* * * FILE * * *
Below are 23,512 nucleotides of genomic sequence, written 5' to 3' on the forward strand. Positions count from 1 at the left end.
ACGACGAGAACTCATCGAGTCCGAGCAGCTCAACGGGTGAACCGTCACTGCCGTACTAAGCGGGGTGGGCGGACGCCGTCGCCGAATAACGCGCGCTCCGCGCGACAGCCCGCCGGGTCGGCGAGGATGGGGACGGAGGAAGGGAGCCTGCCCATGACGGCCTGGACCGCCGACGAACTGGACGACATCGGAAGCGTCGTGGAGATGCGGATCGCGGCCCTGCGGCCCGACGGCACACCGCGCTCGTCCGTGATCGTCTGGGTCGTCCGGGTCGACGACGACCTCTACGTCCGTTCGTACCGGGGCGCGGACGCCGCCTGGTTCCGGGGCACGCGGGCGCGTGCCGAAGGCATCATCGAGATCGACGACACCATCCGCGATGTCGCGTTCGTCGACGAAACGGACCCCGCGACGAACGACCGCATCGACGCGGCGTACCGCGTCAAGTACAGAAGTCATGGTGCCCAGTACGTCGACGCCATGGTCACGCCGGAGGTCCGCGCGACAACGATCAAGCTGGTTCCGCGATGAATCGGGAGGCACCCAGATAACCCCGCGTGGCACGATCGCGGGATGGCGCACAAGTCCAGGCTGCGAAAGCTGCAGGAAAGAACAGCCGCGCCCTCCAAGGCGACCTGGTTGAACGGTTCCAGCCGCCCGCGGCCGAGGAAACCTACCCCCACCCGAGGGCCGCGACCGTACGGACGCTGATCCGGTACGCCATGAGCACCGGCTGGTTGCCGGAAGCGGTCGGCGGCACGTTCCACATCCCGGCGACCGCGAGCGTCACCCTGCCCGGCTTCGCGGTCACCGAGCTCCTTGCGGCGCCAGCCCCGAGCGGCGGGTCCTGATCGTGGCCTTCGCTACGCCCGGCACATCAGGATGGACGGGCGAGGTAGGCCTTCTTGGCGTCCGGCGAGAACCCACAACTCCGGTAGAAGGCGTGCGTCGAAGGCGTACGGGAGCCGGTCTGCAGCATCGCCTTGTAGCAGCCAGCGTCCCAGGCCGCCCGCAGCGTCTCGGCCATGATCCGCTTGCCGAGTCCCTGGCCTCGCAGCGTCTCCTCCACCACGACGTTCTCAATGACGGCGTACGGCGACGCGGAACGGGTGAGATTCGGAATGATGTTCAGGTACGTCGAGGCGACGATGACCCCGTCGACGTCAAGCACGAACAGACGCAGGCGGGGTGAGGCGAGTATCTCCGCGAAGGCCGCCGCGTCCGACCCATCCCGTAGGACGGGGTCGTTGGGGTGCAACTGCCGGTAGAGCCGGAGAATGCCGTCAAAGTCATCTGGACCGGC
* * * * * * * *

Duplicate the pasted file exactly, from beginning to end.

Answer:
Below are 23,512 nucleotides of genomic sequence, written 5' to 3' on the forward strand. Positions count from 1 at the left end.
ACGACGAGAACTCATCGAGTCCGAGCAGCTCAACGGGTGAACCGTCACTGCCGTACTAAGCGGGGTGGGCGGACGCCGTCGCCGAATAACGCGCGCTCCGCGCGACAGCCCGCCGGGTCGGCGAGGATGGGGACGGAGGAAGGGAGCCTGCCCATGACGGCCTGGACCGCCGACGAACTGGACGACATCGGAAGCGTCGTGGAGATGCGGATCGCGGCCCTGCGGCCCGACGGCACACCGCGCTCGTCCGTGATCGTCTGGGTCGTCCGGGTCGACGACGACCTCTACGTCCGTTCGTACCGGGGCGCGGACGCCGCCTGGTTCCGGGGCACGCGGGCGCGTGCCGAAGGCATCATCGAGATCGACGACACCATCCGCGATGTCGCGTTCGTCGACGAAACGGACCCCGCGACGAACGACCGCATCGACGCGGCGTACCGCGTCAAGTACAGAAGTCATGGTGCCCAGTACGTCGACGCCATGGTCACGCCGGAGGTCCGCGCGACAACGATCAAGCTGGTTCCGCGATGAATCGGGAGGCACCCAGATAACCCCGCGTGGCACGATCGCGGGATGGCGCACAAGTCCAGGCTGCGAAAGCTGCAGGAAAGAACAGCCGCGCCCTCCAAGGCGACCTGGTTGAACGGTTCCAGCCGCCCGCGGCCGAGGAAACCTACCCCCACCCGAGGGCCGCGACCGTACGGACGCTGATCCGGTACGCCATGAGCACCGGCTGGTTGCCGGAAGCGGTCGGCGGCACGTTCCACATCCCGGCGACCGCGAGCGTCACCCTGCCCGGCTTCGCGGTCACCGAGCTCCTTGCGGCGCCAGCCCCGAGCGGCGGGTCCTGATCGTGGCCTTCGCTACGCCCGGCACATCAGGATGGACGGGCGAGGTAGGCCTTCTTGGCGTCCGGCGAGAACCCACAACTCCGGTAGAAGGCGTGCGTCGAAGGCGTACGGGAGCCGGTCTGCAGCATCGCCTTGTAGCAGCCAGCGTCCCAGGCCGCCCGCAGCGTCTCGGCCATGATCCGCTTGCCGAGTCCCTGGCCTCGCAGCGTCTCCTCCACCACGACGTTCTCAATGACGGCGTACGGCGACGCGGAACGGGTGAGATTCGGAATGATGTTCAGGTACGTCGAGGCGACGATGACCCCGTCGACGTCAAGCACGAACAGACGCAGGCGGGGTGAGGCGAGTATCTCCGCGAAGGCCGCCGCGTCCGACCCATCCCGTAGGACGGGGTCGTTGGGGTGCAACTGCCGGTAGAGCCGGAGAATGCCGTCAAAGTCATCTGGACCGGC